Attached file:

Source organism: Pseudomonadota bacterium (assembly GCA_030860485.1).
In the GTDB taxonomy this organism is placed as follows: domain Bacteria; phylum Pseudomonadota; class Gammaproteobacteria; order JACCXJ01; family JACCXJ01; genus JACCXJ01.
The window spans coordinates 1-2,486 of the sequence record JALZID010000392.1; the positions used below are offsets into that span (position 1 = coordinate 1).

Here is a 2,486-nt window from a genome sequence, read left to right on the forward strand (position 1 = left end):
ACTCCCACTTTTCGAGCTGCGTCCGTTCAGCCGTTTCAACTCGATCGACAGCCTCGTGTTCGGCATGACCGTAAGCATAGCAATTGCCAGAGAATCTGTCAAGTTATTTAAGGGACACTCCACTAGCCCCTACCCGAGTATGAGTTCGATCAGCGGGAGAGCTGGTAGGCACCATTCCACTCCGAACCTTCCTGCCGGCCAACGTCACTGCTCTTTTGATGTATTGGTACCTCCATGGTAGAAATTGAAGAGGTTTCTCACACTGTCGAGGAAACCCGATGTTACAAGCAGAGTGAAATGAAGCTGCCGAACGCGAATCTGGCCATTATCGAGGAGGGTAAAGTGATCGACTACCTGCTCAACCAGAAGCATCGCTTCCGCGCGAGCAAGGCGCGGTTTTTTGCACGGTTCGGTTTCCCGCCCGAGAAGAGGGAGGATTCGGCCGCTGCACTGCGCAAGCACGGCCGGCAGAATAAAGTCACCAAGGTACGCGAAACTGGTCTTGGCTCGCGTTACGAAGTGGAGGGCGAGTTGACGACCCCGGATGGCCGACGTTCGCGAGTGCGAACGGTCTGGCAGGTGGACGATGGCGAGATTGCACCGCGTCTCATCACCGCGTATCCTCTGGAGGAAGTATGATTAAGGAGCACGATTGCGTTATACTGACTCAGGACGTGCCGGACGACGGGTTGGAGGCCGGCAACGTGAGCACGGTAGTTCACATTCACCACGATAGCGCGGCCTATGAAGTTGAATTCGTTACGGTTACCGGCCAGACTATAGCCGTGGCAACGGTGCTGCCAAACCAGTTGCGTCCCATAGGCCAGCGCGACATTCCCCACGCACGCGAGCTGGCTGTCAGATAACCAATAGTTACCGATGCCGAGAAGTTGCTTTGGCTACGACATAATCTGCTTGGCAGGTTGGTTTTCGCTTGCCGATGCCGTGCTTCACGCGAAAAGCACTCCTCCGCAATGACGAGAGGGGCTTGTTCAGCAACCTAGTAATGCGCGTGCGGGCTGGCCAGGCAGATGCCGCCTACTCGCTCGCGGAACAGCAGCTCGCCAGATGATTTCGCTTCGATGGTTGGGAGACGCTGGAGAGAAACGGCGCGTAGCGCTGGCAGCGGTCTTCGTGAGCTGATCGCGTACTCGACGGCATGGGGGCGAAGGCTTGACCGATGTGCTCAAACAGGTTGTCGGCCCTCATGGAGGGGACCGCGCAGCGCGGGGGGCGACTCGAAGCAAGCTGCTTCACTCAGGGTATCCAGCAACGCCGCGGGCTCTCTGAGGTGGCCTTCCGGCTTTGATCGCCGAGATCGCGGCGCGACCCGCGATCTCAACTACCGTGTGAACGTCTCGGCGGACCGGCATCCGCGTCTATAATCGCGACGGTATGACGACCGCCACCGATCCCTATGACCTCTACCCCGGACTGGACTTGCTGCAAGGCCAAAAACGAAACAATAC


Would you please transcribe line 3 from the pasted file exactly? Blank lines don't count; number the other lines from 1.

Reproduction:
The window spans coordinates 1-2,486 of the sequence record JALZID010000392.1; the positions used below are offsets into that span (position 1 = coordinate 1).